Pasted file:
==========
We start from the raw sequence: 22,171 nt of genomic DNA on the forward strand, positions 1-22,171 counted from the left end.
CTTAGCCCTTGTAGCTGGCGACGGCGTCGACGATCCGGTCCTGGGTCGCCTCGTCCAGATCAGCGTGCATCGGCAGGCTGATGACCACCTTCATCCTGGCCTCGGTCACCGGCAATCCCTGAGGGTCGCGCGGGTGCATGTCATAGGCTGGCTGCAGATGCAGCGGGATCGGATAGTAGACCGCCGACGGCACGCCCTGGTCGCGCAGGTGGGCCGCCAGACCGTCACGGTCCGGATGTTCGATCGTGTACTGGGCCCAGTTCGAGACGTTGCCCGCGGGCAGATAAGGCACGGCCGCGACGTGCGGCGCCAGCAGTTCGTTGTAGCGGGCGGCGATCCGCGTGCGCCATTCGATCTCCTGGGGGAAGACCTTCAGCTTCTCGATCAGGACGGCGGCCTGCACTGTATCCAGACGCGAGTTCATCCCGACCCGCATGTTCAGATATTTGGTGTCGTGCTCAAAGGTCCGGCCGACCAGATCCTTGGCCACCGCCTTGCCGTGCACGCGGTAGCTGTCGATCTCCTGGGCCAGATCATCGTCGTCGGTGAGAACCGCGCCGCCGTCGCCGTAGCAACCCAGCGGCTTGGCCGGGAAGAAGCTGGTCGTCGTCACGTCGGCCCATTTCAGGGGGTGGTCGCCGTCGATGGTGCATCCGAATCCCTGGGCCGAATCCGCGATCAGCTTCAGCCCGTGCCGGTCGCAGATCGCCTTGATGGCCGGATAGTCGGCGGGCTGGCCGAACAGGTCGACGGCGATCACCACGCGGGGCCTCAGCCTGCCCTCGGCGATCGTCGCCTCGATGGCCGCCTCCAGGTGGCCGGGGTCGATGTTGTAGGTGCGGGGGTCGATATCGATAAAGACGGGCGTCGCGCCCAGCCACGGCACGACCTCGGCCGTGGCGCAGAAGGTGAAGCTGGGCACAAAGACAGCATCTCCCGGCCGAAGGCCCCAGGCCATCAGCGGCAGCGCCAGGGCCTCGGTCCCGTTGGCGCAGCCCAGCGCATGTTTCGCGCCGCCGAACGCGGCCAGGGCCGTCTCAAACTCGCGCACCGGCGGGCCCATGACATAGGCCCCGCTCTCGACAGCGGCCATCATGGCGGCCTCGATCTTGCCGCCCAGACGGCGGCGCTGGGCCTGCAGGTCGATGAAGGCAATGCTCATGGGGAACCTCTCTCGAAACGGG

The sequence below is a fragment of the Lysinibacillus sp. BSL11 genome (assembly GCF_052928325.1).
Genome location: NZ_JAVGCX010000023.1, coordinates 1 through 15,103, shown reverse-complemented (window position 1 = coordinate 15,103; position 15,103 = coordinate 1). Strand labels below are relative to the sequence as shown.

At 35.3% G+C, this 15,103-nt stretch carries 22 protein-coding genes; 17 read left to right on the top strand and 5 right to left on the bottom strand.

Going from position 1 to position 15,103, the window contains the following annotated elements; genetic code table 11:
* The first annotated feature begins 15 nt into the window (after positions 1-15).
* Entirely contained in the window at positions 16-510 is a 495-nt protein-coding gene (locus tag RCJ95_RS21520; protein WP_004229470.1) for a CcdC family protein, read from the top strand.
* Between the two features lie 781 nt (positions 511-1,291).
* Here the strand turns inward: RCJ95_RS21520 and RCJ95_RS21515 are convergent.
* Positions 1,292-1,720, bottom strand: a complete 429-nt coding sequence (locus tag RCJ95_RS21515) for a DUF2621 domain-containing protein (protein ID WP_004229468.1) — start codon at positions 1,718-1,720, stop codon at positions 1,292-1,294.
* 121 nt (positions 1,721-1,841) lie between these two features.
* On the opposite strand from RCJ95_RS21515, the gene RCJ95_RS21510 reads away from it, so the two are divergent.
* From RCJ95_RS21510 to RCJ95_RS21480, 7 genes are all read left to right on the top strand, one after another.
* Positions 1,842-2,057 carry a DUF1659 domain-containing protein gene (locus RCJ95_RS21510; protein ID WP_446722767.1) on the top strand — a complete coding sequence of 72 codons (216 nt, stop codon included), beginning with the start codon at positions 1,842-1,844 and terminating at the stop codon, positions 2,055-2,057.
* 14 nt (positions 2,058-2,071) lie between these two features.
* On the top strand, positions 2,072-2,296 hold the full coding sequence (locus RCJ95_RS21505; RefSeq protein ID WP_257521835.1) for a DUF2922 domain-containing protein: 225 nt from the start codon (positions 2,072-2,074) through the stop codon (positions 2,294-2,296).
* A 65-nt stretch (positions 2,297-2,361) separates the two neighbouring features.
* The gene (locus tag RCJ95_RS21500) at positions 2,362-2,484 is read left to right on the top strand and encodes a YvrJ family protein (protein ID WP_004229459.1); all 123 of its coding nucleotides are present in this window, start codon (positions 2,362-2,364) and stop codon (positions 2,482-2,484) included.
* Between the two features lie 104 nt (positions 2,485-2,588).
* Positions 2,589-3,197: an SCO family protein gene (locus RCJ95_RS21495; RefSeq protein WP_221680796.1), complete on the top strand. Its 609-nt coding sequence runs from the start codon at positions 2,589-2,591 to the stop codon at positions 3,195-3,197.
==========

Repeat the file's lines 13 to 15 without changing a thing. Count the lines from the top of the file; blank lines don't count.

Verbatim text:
* On the opposite strand from RCJ95_RS21515, the gene RCJ95_RS21510 reads away from it, so the two are divergent.
* From RCJ95_RS21510 to RCJ95_RS21480, 7 genes are all read left to right on the top strand, one after another.
* Positions 1,842-2,057 carry a DUF1659 domain-containing protein gene (locus RCJ95_RS21510; protein ID WP_446722767.1) on the top strand — a complete coding sequence of 72 codons (216 nt, stop codon included), beginning with the start codon at positions 1,842-1,844 and terminating at the stop codon, positions 2,055-2,057.